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Stochastic signal processing techniques have profoundly changed our perspective on speech processing. We have witnessed a progression from heuristic algorithms to detailed statistical approaches based on iterat ive analysis techniques. Markov modeling provides a mathematically rigorous approach to developing robust s tat is t ica l signal models. Since t h e i n t roduc t i on of Markov models t o speech processing in t h e middle 1970s. continuous speech recognition technology has come of age. Dramatic advances have been made in characterizing the temporal and spectral evolution of the speech signal. A t the same time, our appreciation o f t he need to explain complex acoustic manifestations b y integration of application constraints in to low level signal processing has grown. In th is paper, w e review the use of Markov models in continuous speech recognition. Markov models are presented as a generalization of i t s predecessor technology, Dynamic Programming. A unified view is offered in which bo th linguistic decoding and acoustic matching are integrated in to a single optimal network search framework.
Recognizing handwritten digits using hierarchical products of experts
 IEEE Transactions on Pattern Analysis and Machine Intelligence
, 2001
"... Abstract—The product of experts learning procedure [1] can discover a set of stochastic binary features that constitute a nonlinear generative model of handwritten images of digits. The quality of generative models learned in this way can be assessed by learning a separate model for each class of di ..."
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Cited by 33 (5 self)
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Abstract—The product of experts learning procedure [1] can discover a set of stochastic binary features that constitute a nonlinear generative model of handwritten images of digits. The quality of generative models learned in this way can be assessed by learning a separate model for each class of digit and then comparing the unnormalized probabilities of test images under the 10 different classspecific models. To improve discriminative performance, a hierarchy of separate models can be learned for each digit class. Each model in the hierarchy learns a layer of binary feature detectors that model the probability distribution of vectors of activity of feature detectors in the layer below. The models in the hierarchy are trained sequentially and each model uses a layer of binary feature detectors to learn a generative model of the patterns of feature activities in the preceding layer. After training, each layer of feature dectectors produces a separate, unnormalized log probabilty score. With three layers of feature detectors for each of the 10 digit classes, a test image produces 30 scores which can be used as inputs to a supervised, logistic classification network that is trained on separate data. On the MNIST database, our system is comparable with current stateoftheart discriminative methods, demonstrating that the product of experts learning procedure can produce effective hierarchies of generative models of highdimensional data. Index Terms—Neural networks, products of experts, handwriting recognition, feature extraction, shape recognition, Boltzmann machines, modelbased recognition, generative models.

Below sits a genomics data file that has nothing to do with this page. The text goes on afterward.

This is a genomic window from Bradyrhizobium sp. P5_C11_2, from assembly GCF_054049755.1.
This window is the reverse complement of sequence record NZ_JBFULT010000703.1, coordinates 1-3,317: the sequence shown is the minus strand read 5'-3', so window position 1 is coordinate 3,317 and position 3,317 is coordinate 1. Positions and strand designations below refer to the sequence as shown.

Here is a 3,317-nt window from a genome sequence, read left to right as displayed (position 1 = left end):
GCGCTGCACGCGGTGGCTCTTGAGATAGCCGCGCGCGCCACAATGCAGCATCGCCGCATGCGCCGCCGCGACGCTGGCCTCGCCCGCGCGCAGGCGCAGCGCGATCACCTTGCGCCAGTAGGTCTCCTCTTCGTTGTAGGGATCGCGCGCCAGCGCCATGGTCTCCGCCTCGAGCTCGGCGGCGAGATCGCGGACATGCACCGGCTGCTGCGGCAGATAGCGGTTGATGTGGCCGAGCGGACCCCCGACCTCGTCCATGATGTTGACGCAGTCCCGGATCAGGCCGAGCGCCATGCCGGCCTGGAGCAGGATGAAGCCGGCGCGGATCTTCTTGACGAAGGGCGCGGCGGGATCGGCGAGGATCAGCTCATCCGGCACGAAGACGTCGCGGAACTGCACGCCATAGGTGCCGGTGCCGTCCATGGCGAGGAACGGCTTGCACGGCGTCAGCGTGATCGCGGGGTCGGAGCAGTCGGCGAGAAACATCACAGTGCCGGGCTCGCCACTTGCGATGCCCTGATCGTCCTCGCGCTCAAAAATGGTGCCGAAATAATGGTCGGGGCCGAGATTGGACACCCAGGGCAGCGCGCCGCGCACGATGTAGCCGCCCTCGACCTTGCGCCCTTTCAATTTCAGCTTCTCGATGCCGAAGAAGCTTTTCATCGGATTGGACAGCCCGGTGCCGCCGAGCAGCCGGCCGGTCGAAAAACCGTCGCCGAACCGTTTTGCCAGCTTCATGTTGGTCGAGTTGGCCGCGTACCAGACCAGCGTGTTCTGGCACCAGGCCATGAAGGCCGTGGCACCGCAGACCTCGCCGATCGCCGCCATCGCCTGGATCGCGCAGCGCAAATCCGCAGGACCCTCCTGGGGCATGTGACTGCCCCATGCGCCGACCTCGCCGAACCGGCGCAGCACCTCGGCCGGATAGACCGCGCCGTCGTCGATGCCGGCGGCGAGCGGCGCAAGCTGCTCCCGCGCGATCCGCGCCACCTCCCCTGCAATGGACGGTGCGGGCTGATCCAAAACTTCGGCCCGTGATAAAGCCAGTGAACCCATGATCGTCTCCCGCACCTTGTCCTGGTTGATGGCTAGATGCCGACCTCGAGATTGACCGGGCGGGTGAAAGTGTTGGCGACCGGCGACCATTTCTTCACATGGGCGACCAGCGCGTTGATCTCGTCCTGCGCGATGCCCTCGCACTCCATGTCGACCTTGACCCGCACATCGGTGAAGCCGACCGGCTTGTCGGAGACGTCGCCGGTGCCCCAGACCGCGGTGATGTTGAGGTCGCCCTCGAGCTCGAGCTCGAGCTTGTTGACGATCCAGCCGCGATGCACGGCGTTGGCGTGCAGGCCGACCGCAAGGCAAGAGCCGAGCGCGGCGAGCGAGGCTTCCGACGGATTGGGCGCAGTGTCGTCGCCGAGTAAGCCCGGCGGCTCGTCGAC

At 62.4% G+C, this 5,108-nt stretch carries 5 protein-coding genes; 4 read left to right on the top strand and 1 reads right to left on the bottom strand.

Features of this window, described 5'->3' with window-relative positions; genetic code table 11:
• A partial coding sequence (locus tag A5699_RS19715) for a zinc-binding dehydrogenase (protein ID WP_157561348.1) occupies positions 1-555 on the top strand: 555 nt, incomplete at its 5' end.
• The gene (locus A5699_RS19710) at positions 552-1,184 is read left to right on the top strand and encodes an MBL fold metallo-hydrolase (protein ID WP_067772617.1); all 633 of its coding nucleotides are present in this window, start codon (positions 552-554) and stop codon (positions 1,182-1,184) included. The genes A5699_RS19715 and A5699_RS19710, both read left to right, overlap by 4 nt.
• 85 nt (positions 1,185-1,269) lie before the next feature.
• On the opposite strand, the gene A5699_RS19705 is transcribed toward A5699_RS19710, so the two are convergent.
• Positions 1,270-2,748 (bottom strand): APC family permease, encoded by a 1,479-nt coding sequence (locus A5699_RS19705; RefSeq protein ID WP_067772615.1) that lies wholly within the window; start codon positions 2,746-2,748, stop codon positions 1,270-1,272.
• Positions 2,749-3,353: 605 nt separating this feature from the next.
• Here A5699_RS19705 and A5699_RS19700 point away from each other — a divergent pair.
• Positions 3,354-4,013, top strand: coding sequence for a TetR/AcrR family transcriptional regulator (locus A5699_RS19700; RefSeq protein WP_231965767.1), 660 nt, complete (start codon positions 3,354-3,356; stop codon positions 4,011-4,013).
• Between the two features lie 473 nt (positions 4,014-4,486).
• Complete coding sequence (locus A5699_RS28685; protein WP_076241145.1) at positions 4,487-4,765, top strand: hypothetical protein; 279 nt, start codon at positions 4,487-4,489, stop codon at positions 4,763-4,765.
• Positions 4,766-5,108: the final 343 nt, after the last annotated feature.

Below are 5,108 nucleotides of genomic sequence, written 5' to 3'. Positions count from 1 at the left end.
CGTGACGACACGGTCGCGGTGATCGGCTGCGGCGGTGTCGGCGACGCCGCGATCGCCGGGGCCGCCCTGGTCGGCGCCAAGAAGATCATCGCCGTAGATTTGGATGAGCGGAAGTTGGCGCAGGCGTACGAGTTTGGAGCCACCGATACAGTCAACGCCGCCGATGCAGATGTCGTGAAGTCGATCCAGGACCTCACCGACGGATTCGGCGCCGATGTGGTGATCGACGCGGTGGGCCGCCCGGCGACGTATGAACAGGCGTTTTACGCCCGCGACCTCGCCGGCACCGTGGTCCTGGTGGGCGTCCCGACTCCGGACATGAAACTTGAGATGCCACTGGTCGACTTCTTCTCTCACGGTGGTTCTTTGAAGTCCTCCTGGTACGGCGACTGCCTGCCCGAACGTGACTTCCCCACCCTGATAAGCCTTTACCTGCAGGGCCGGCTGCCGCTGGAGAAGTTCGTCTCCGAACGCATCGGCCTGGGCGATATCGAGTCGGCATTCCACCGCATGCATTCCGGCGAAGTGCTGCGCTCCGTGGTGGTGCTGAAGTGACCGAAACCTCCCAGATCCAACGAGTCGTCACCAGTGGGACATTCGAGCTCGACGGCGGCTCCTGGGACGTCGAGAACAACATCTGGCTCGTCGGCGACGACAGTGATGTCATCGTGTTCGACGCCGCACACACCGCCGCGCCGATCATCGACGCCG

machine learning, and genetic neural nets
 Advances in Applied Mathematics
, 1989
"... We consider neural nets whose connections are defined by growth rules taking the form of recursion relations. These are called genetic neural nets. Learning in these nets is achieved by simulated annealing optimization of the net over the space of recursion relation parameters. The method is tested ..."
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Cited by 15 (1 self)
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We consider neural nets whose connections are defined by growth rules taking the form of recursion relations. These are called genetic neural nets. Learning in these nets is achieved by simulated annealing optimization of the net over the space of recursion relation parameters. The method is tested on a previously defined continuous coding problem. Results of control experiments are presented so that the success of the method can be judged. Genetic neural nets implement the ideas of scaling and parsimony, features which allow generalization in machine learning. © 1989 Academic Press, Inc. 1.
Recent Developments in Multilayer Perceptron Neural Networks
 Proceedings of the 7th Annual Memphis Area Engineering and Science Conference, MAESC
, 2005